25 oktober 2005
In February 2005, the first-ever collective agreement for private training institutions was concluded after several years of negotiations (AT0504202N ). We take this as an opportunity to look at the system of industrial relations in this sector in general.  www.eurofound.europa.eu/ef/observatories/eurwork/articles/first-collective-agreement-signed-for-private-training-institutions
09 oktober 2005
On 23 September 2005, only one week after the first meeting of the bargaining parties involved, the new collective agreement for some 180,000 employees in the metalworking industry was concluded. Accordingly, both minimum and actual wages and salaries (including the apprentices’ remuneration) will increase by 3.1%, beginning on 1 November 2005. This agreement provides for the highest pay increase of recent years (see table below). Both parties, ie branch subunit representatives of the Chamber of the Economy (Wirtschaftskammer Österreich, WKÖ) on the employers’ side and representatives of the blue-collar Metalworking and Textiles Union (Gewerkschaft Metall-Textil, GMT) and white-collar Union of Salaried Employees (Gewerkschaft der Privatangestellten, GPA) on the employees’ side, have emphasised that the bargaining process proved extraordinarily difficult. However, this contrasts with the fact that the sectoral social partners reached an agreement within a few days only. Considering the high inflation rate of 2.5% in 2005 as well as outstandingly high productivity rates of the metalworking industry in 2004 (WKÖ 2005: Leistungsbericht 2004), it soon became clear that the trade unions would not be willing to accept pay increases lower than 3%. Therefore the agreement did not come as a great surprise.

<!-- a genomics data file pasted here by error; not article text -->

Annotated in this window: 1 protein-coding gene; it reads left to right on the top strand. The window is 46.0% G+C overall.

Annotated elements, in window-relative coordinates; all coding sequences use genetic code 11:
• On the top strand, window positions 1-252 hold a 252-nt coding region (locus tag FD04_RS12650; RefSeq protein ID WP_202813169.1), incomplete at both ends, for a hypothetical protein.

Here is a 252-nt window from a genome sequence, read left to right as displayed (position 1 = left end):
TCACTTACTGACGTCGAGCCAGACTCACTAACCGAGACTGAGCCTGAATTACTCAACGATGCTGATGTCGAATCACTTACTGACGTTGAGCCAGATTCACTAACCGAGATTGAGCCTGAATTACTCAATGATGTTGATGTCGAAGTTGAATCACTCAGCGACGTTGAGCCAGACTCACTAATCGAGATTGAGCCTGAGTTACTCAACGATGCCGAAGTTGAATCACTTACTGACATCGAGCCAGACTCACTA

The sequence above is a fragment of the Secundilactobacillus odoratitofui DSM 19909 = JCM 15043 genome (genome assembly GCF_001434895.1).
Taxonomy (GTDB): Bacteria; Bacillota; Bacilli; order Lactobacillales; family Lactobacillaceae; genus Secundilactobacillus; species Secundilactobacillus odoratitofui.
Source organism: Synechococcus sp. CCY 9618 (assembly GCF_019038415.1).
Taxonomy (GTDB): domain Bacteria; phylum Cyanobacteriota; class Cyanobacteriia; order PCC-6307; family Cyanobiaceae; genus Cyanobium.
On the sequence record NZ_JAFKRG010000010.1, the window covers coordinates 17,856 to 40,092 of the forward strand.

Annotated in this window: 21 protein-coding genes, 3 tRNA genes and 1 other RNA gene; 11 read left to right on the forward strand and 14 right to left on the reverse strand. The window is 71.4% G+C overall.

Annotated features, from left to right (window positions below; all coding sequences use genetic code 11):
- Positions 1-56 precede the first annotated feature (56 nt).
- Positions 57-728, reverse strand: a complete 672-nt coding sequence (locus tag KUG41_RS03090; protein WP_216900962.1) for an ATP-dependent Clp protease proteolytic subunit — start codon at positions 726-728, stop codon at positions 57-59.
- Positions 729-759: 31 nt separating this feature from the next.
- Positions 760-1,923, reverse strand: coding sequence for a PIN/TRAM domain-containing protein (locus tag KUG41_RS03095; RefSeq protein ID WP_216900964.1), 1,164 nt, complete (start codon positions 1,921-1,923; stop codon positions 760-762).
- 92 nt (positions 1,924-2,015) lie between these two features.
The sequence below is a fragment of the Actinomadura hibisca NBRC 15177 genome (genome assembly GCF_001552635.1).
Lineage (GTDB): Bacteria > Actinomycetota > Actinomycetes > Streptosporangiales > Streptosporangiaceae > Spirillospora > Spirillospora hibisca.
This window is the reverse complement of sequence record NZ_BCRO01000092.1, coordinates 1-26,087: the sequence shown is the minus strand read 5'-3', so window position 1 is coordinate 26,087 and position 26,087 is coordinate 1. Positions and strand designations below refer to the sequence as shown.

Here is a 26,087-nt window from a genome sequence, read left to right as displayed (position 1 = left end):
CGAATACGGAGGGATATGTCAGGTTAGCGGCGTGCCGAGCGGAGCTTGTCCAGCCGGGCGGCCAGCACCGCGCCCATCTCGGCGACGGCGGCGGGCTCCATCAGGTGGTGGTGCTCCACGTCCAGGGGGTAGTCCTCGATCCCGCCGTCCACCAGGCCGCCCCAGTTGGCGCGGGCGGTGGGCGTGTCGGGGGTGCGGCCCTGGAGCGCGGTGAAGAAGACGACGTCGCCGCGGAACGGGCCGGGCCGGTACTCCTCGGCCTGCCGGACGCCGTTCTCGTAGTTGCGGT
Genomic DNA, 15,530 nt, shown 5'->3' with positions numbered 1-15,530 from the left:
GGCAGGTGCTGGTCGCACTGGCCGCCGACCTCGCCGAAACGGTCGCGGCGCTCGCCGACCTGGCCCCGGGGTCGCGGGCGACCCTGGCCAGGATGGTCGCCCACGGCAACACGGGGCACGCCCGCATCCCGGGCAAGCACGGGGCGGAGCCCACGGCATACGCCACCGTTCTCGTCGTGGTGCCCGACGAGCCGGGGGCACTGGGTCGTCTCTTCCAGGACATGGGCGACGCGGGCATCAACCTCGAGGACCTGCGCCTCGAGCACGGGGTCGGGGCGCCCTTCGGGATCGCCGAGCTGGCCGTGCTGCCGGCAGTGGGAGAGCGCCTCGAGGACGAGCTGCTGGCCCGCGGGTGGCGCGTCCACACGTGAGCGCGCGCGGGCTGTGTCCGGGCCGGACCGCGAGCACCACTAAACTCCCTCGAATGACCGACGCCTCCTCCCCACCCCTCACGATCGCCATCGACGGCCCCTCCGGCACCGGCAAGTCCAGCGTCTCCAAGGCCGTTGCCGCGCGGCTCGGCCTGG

12 juli 2005